Vous êtes sur la page 1sur 43

Module :VII

Chapter:14 Organizing-iv) Adhocracy- A closer Look


Learning objectives: 1. Describe the strengths and weaknesses of the matrix. 2. Identify the characteristics of Theory Z organizations. 3. Describe how structure can facilitate innovation. 4. Explain how network structures work.

5. Contrast temporary and permanent forms of adhocracy. 6. Assess the role that adhocracies will play in the design of future organizations.


1. Introduction: The conditions that demand the flexibility of an adhocracy may not occur every day nor be applicable to most organizations, but that does not reduce the adhocracys importance. As organizations take on increasingly demanding, innovative and complex activities, they will very likely turn to adhocracy, or some variant of it, as a necessary means to complete these activities


This chapter looks at types of adhocracy designs. It is contextual to mention herein that there is probably no such thing as a pure adhocracy. An organization design may be generally adhocratic or moving toward adhocracy but no organization is likely to have all the characteristics attributed to the pure adhocracy model.

2. Types of Adhocracy: 1. The Matrix: The matrix is a structural design that assigns specialists from specific functional departments to work on one or more interdisciplinary teams, which are led by project leaders. The matrix adds a flexibility dimension to bureaucracys economies of specialization.

And it is the flexibility dimension created by the use of multidisciplinary teams- that places the matrix into the adhocracy classification. The matrix form is used by an aerospace firm. The most obvious structural characteristic of matrix is that it breaks unity of command concept a cornerstone of bureaucracy which require every employee to have one and only one boss to whom he or she reports.

Employees in the matrix have two bosses- their functional department manager and their project manager. The matrix has a dual chain of command. There is the normal vertical hierarchy within functional departments, which is overlaid by a form of lateral influence. So the matrix is unique in that it legitimates lateral channels of influence.

Project managers have authority over those functional members who are part of that managers project team. Authority is shared between the two managers. When should you use matrix? The matrix is being used in advertising agencies, aerospace firms, research and development laboratories, construction companies, hospitals, government agencies, universities,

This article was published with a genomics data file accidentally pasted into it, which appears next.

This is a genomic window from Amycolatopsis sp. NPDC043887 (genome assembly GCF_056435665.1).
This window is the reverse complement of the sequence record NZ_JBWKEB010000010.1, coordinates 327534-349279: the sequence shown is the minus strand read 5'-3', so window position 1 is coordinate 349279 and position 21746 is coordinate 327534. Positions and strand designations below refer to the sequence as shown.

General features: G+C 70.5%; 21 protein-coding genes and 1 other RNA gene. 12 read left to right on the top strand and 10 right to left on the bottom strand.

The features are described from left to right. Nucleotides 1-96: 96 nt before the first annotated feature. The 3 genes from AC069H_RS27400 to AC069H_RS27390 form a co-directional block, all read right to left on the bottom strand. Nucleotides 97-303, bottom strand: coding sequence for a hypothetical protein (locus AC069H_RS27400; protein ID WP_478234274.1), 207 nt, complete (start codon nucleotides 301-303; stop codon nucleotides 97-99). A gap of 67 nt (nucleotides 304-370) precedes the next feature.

management consultancy firms, and entertainment companies. The evidence indicates that following three conditions these organizations have in common would lead to the use of matrix design. 1. Environmental pressure from two or more critical sectors.

2. Interdependence between departments. 3. Economies of scale in the use of internal resources. Two types of matrix structures: 1. The projects or products in a matrix can be undergoing change continuously leading to temporary matrix. The aerospace example depicts temporary matrix.

2. The projects or products in a matrix can be relatively enduring or stay relatively intact over time leading to permanent matrix. Large colleges of business use the permanent matrix. Permanent- matrix structures are also evident in some large retail chains.



Strengths of the Matrix: - The strengths of matrix lies in its ability to facilitate coordination when the organization has a multiplicity of complex and interdependent activities. - It facilitates the efficient allocation of specialists. - It creates increased ability to respond rapidly to changes in environment. - It offers an effective means for balancing the customer requirements for project completion and cost control with organizations need for economic

efficiency and development of technical capability for the future. - It offers increased motivation by providing environment more in line with the democratic norms preferred by scientific and professional employees.



Weaknesses of the Matrix: The major disadvantages of the Matrix lie in the confusion it creates, its propensity to foster power struggles, and the stress it places on individuals. A brief study of Contemporary Organization Structures: It is contextual to take up brief study of contemporary Organization structures with emphasis on different criteria based on difference in value system

Theory A Organizations

Theory J Organizations

Theory Z Organizations